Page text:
They had to cross a checkpoint before they could exit the landing pad and go out onto the thoroughfare. Nembrotha had had a digital ID made for Darcy using their connections. It identified her as a species called nieblic.

Nembrotha’s willingness to forge documents for her was useful, if a little troubling. They had stated imperiously that anything else would just raise a lot of questions she wouldn’t want to answer. She had to stay under the radar if she wanted to avoid serious trouble. She didn’t disagree.

The attendant didn’t bat an eye at their credentials, which they displayed on handheld devices similar to the one she’d found on Raub. Darcy walked next to a purple building and inconspicuously touched it. It felt like plastic to her. Even from this angle it looked like this substance had been poured over the building.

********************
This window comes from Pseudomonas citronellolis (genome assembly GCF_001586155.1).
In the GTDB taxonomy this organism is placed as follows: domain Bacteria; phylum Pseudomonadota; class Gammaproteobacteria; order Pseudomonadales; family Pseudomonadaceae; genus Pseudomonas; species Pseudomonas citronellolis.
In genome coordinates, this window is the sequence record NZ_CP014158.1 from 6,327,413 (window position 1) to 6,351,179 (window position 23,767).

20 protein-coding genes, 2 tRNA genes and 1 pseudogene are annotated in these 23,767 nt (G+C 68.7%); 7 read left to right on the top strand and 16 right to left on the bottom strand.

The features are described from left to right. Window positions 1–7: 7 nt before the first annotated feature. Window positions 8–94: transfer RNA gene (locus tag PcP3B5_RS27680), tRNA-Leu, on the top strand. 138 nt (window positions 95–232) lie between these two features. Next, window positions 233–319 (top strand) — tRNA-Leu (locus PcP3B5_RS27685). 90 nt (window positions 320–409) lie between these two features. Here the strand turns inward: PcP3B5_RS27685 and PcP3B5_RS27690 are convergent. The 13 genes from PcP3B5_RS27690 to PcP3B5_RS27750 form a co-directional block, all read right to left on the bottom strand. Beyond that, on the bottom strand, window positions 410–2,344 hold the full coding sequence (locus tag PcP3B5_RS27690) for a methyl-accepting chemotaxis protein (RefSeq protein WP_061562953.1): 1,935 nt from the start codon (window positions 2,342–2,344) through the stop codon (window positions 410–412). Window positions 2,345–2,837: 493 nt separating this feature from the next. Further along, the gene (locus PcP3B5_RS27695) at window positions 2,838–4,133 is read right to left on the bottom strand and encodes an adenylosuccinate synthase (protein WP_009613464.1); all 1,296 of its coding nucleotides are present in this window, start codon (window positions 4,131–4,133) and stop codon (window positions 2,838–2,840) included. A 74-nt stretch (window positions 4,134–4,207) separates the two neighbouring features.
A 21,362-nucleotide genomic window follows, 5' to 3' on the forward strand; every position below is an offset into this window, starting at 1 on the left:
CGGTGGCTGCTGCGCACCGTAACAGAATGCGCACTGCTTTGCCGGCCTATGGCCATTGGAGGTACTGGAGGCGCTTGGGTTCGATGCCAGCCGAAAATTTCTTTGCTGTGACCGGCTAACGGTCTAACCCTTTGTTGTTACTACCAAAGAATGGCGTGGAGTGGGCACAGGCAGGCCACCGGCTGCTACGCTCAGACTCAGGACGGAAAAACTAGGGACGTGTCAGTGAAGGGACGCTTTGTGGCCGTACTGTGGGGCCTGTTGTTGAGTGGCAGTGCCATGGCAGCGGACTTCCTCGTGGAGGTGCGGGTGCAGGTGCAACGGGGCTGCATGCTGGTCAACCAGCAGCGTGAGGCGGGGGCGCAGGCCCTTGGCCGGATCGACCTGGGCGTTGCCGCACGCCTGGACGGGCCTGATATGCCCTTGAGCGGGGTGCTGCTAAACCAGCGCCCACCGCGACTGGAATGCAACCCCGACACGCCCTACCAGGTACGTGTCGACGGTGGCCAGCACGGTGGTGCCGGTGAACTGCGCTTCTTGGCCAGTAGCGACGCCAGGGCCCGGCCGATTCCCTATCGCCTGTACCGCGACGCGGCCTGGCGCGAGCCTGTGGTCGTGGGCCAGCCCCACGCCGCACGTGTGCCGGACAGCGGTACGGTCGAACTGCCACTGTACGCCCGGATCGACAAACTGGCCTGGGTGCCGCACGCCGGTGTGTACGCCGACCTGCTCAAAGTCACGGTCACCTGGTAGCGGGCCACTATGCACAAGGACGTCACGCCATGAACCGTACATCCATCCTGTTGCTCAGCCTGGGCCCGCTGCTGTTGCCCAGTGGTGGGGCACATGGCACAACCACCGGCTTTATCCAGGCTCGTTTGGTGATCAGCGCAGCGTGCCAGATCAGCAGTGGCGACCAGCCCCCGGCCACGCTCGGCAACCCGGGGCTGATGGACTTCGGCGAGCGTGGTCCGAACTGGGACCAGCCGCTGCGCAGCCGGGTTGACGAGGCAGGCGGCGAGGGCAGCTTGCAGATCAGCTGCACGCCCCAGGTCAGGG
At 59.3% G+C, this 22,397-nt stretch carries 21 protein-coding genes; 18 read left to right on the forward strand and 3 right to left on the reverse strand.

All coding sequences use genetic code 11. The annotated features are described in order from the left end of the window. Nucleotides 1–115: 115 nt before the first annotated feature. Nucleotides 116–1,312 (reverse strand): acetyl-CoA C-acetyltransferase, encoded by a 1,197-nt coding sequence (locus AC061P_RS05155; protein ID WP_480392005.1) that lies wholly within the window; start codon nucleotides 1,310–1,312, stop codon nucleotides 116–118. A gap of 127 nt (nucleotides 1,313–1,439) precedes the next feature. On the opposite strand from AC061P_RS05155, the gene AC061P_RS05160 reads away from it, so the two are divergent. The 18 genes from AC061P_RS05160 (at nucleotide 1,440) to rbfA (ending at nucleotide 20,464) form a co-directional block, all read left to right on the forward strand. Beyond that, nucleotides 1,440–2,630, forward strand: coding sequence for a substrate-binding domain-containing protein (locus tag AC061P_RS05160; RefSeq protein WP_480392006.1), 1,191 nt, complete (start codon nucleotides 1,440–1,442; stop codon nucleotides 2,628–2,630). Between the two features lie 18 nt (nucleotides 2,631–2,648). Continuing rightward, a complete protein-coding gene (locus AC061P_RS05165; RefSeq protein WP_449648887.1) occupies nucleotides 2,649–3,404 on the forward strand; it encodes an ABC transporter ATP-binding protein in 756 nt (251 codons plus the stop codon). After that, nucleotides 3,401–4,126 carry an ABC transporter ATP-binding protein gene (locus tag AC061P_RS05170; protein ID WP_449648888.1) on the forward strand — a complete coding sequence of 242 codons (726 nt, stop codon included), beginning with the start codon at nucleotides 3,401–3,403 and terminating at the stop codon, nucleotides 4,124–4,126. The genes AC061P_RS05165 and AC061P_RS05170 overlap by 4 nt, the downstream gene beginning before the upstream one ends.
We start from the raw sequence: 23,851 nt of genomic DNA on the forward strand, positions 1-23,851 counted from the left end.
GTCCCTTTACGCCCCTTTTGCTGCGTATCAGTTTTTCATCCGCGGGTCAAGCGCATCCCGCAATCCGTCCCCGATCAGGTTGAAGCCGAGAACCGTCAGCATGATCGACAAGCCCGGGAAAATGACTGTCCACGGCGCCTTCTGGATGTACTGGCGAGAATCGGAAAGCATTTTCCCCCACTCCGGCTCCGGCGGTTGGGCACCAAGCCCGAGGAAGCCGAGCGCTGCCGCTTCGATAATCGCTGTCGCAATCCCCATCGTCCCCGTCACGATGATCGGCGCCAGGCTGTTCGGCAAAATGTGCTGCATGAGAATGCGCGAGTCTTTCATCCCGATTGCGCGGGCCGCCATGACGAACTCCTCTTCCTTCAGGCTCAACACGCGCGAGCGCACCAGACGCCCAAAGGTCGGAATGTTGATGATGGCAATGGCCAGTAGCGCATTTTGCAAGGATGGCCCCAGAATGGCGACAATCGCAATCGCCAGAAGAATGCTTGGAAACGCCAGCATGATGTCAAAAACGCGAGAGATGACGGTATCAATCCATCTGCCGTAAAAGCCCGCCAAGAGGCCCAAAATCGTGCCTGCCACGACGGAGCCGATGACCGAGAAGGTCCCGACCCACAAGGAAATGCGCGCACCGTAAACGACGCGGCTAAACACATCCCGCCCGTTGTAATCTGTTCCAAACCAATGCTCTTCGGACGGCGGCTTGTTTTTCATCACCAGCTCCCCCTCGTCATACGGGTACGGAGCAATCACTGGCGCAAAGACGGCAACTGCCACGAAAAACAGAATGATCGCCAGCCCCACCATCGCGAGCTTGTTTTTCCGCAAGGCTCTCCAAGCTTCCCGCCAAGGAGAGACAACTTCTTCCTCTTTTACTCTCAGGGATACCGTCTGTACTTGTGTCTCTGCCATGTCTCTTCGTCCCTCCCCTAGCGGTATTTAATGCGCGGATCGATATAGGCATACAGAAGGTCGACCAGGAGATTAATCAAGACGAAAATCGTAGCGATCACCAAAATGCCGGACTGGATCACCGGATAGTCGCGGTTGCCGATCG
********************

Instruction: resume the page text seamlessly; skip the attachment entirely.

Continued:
“What is this stuff?” Darcy asked Selpis quietly.

“Mm? What stuff?”

“On the buildings?” Darcy gestured briefly with her thumb.

“Oh, this is very common these days, but you wouldn’t know that, would you? It’s a polymer that’s impervious to the elements. It’s a good structural support and insulator. It allows buildings to be erected quickly and inexpensively and lasts forever.”

Darcy leaned toward Selpis. “Is it poured on?”

Selpis smiled. “Why, yes, I believe it is. Here we are!” Selpis stopped in front of a building. Darcy couldn’t see what differentiated this building from any other, but maybe Selpis knew something that she didn’t. She’d ask later.

“Darcy, I believe you’d better have a look at this,” Nembrotha said.

Darcy looked up at the diminutive baryana on Selpis’s shoulder and followed their gaze. There was a jumbo screen covering the front of the building on the opposite side of the street. On it was a woman’s face.

A human woman’s.

She was blonde, wearing an elaborate cream-colored outfit. The look on her face was determined and maybe even angry. She was speaking, but her voice had been muted.

Darcy’s heart started to pound. How could there be an image of a human woman on this screen on Legare? Was she nieblic? Did the two peoples really look that similar?